A mental health hospital where a vulnerable 17-year-old boy managed to escape and injure himself with a knife, only to escape two more times the same month, has been branded a "disgrace" by his family.
The boy, who is on the autistic spectrum, escaped from Farnham Road hospital in Guildford, Surrey, on 25 July, three days after he was admitted, and again – twice – on Sunday 7 August.
He remains there, detained under section three of the Mental Health Act, although his family have appointed a solicitor and are petitioning the NHS for the sectioning to be lifted so he can return home.
On one occasion the boy was able to run into a pub and steal a steak knife with which he stabbed himself five times. On another he walked at least 12 miles back towards his family's home in Hindhead, Surrey.
BuzzFeed News understands that on at least one occasion he was able to escape by using a staff member's set of keys.
His family also allege that his medication was changed without warning or consultation with them, causing adverse affects on his mental health and leading him to want to escape. At the family's request, BuzzFeed News is not naming the boy.
Campaigners said the case highlights the wider problem of children and young people with autism and other developmental disabilities being locked up in hospitals for months and years at a time under the Mental Health Act rather than placed in their communities, in a practice that's been described as "systematic abuse".
The boy's mother, Valerie, called the local mental health trust's emergency line at around 7am on Friday 22 July. Her son was acting strangely and something wasn't right. The line is supposed to be active 24 hours a day, but the response team said they couldn't do anything until after 9am and didn't arrive until 11:30am.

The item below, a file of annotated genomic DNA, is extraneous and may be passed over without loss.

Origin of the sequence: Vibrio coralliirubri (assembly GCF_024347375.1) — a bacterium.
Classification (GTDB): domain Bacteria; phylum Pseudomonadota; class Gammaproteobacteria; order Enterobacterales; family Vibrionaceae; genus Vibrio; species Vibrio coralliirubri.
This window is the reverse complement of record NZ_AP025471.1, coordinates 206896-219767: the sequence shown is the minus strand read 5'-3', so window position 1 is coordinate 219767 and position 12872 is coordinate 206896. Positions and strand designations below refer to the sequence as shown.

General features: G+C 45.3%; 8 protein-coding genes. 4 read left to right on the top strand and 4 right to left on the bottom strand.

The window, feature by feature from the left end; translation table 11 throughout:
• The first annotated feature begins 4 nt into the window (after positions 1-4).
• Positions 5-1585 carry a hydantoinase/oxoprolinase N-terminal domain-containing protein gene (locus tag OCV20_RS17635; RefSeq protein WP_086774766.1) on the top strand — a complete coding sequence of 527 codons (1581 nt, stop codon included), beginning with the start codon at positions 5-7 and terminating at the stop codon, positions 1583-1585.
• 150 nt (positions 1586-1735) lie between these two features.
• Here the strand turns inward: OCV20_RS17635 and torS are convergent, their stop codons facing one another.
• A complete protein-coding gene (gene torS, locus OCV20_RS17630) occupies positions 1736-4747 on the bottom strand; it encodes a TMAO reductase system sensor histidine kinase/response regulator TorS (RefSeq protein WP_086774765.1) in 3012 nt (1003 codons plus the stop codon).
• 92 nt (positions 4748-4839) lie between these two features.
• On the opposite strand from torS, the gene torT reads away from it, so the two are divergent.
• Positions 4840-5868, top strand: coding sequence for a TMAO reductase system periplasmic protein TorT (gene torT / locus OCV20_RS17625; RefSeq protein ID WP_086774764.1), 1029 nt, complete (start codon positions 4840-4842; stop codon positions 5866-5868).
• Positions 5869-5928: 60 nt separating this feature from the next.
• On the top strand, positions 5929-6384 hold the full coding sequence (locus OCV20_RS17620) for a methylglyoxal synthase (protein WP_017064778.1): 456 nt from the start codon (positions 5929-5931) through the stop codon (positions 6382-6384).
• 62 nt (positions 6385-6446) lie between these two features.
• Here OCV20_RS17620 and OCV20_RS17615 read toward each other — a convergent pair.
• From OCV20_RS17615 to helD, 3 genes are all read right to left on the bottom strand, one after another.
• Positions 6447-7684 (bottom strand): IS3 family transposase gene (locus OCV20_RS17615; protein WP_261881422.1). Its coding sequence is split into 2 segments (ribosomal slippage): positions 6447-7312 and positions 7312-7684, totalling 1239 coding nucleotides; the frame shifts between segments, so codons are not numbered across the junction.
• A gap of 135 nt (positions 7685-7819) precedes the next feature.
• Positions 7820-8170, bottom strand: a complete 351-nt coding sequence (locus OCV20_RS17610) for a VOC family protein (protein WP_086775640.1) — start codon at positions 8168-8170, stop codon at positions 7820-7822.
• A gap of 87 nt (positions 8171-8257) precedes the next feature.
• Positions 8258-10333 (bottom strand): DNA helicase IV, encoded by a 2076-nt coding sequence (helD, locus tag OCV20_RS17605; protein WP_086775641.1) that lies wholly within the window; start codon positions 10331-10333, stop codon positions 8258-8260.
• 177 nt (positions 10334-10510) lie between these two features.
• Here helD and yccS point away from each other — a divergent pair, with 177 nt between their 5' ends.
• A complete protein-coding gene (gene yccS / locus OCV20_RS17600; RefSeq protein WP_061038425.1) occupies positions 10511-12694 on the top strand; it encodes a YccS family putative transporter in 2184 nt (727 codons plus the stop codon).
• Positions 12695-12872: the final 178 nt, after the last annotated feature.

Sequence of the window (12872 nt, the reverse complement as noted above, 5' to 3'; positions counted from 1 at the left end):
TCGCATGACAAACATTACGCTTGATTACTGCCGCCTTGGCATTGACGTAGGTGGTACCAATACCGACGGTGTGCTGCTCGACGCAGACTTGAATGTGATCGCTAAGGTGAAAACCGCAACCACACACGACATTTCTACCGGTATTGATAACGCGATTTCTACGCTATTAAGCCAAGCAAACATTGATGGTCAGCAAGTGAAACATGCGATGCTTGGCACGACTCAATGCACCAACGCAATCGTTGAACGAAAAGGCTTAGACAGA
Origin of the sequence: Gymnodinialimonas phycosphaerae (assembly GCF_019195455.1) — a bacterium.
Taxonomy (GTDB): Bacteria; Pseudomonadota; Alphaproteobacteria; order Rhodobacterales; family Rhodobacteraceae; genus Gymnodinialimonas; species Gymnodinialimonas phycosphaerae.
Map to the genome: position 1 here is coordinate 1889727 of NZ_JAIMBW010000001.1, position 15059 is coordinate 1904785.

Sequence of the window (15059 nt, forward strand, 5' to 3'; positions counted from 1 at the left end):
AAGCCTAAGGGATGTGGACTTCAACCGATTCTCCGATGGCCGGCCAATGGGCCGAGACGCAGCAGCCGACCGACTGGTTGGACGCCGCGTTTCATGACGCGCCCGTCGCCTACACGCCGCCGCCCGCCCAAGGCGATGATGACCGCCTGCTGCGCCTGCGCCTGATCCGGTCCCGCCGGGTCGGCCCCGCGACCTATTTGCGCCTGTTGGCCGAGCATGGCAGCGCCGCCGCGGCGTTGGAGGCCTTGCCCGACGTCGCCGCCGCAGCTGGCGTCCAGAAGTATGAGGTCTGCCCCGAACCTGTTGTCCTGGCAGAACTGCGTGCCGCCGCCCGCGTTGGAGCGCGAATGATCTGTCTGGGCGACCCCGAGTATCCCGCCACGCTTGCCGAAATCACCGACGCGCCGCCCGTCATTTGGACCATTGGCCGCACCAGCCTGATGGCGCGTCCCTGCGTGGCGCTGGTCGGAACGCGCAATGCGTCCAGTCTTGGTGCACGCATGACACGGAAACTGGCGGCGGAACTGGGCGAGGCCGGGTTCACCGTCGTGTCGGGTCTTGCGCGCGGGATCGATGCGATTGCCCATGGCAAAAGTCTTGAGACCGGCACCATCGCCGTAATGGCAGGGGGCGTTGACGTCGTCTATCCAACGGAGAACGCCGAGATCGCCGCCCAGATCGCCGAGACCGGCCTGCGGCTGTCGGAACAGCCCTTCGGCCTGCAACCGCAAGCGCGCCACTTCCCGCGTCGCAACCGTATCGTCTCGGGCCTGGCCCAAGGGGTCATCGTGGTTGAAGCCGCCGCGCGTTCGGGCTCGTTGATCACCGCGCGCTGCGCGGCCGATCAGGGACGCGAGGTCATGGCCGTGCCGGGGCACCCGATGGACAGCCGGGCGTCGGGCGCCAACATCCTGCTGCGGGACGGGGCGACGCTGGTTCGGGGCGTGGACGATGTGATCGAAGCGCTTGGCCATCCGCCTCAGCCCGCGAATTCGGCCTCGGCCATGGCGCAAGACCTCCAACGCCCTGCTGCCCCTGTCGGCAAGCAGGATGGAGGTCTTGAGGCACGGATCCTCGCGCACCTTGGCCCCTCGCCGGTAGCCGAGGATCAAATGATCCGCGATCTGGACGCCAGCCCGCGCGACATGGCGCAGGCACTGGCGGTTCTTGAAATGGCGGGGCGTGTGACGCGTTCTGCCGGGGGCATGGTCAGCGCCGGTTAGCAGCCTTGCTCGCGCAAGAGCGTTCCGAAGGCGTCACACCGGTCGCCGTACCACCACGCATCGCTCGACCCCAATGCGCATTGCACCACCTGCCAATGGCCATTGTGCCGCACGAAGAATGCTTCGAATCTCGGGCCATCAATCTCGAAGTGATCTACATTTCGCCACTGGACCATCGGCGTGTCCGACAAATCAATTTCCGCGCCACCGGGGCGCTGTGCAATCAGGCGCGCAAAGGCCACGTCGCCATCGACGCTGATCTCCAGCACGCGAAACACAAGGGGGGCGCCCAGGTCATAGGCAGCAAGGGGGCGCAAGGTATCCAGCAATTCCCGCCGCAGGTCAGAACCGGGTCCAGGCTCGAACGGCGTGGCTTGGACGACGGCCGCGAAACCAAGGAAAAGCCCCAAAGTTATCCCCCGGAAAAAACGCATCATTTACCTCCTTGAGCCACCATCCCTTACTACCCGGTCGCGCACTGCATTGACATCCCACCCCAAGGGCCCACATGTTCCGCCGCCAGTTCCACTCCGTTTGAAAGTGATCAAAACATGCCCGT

"They have an emergency line but they told us they couldn’t do nothing until 9, even though we’d been told before we could phone them at any time," she told BuzzFeed News. "So under the Mental Health Act you can’t be ill until after 9 in the morning.
"Now I feel he has anxiety. He said it’s like being in jail. He’s having panic attacks. My husband has taken photos of him but he won’t send them to me because he says I’d be devastated. He’s hitting out at members of staff now."
The boy has been in and out of mental health hospitals for years and was briefly at the Cygnet Healthcare mental health facility in Woking at the same time as Matthew Garnett, whose family gained widespread support for their campaign for him to be given a care placement near their home in London. Matthew is now at St Andrew's hospital in Northampton and their campaign continues.
Valerie's son had already been sectioned earlier this year and had spent 72 hours at Farnham Road before being released.
After he was admitted there again on Friday 22 July, the family was told no doctors were available and that one wouldn't be able to assess him until Monday.
"I said, 'I cannot believe there is no doctor available to assess my son under the Mental Health Act,'" said Valerie. "I said, 'This is a hospital! Someone must be available to see my son.'"
On Monday, three days after being admitted, the boy escaped at around 2:15pm. He was found at 12.45am – but only by chance. He had been spotted walking through the mile-long Hindhead tunnel by a family friend who happened to be driving through. The family friend called the police, who picked him up. The boy said he was trying to walk home. He had walked 12 miles.
In the next incident, on Sunday 7 August, at about 12.15pm, the boy took a set of keys belonging to a member of staff and escaped. He ran into Guildford town centre, went into a pub, took a steak knife, and ran out.
At some point he swam across the river Wey and was found covered in mud. Someone raised the alarm and rang the police, and when the officers found him in Guildford just before 8pm, he had five self-inflicted stab wounds.
After being admitted to Royal Surrey county hospital to be treated, he was taken back to Farnham Road. According to his mother, he then escaped again, just hours later.